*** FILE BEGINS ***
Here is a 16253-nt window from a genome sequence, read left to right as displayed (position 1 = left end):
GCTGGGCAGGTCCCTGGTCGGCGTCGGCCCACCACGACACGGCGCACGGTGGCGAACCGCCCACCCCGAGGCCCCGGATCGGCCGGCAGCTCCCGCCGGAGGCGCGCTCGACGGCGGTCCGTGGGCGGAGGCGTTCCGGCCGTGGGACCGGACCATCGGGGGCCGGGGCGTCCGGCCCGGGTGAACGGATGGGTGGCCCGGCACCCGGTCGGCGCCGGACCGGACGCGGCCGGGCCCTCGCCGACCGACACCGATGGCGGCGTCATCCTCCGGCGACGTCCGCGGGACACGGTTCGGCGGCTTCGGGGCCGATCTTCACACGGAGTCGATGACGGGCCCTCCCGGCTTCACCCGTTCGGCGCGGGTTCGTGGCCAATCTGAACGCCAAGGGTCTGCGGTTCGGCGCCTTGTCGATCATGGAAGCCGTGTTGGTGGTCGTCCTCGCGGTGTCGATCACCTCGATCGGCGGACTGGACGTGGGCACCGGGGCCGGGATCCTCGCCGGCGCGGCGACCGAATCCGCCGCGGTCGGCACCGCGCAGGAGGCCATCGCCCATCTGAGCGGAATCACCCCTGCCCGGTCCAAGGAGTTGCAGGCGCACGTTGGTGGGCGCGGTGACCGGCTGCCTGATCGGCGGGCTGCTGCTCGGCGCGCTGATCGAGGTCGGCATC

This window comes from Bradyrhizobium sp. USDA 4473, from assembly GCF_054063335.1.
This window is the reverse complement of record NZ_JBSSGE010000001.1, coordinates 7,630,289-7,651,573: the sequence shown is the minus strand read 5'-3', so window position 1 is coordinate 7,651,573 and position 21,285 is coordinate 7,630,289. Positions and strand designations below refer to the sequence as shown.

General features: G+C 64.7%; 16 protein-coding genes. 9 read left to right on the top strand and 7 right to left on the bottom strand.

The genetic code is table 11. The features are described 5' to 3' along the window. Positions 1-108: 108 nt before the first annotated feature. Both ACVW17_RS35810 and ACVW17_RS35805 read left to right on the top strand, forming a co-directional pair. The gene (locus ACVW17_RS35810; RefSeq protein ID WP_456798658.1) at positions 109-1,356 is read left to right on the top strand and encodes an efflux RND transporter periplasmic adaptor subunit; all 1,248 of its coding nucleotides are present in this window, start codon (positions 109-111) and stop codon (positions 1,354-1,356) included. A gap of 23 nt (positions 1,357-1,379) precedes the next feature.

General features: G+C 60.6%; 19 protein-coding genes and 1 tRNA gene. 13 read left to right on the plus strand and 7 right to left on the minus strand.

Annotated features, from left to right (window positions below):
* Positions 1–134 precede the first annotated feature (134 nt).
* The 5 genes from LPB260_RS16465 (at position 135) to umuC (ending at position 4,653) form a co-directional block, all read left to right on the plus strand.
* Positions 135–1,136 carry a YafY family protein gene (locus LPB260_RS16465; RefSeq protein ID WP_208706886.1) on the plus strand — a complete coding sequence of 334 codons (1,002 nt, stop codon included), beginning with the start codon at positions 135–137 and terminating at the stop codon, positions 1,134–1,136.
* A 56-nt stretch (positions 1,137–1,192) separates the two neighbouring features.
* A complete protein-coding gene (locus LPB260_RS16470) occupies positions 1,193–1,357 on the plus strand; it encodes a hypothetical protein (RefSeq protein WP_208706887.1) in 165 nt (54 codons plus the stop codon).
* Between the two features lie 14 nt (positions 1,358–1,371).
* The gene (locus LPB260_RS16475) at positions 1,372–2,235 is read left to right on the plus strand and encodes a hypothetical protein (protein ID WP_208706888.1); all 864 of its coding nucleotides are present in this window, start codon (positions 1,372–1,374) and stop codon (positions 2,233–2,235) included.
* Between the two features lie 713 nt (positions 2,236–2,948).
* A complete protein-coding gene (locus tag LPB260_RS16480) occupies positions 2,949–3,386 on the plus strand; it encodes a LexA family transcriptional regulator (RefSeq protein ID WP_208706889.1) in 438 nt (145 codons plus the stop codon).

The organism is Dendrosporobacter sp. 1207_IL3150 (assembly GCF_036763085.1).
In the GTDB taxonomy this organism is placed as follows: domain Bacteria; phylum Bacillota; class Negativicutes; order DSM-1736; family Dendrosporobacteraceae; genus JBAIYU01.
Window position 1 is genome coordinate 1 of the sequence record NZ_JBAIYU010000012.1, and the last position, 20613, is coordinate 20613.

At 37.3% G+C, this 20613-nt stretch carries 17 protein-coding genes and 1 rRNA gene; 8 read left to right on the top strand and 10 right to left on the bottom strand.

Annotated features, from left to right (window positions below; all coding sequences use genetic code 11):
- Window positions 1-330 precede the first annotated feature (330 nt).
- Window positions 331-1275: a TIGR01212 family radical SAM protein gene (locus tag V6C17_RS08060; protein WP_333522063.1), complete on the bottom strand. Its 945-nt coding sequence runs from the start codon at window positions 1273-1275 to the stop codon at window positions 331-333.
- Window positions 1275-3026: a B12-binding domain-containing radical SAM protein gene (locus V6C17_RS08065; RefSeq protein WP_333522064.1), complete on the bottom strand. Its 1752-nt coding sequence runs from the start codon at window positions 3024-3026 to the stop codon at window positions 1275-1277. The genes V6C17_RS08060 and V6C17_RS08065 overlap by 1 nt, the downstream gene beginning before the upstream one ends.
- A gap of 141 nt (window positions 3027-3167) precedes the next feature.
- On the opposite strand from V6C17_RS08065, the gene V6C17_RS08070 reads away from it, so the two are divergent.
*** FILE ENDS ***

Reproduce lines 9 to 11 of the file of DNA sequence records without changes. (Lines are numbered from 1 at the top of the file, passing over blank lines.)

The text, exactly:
* Positions 1–134 precede the first annotated feature (134 nt).
* The 5 genes from LPB260_RS16465 (at position 135) to umuC (ending at position 4,653) form a co-directional block, all read left to right on the plus strand.
* Positions 135–1,136 carry a YafY family protein gene (locus LPB260_RS16465; RefSeq protein ID WP_208706886.1) on the plus strand — a complete coding sequence of 334 codons (1,002 nt, stop codon included), beginning with the start codon at positions 135–137 and terminating at the stop codon, positions 1,134–1,136.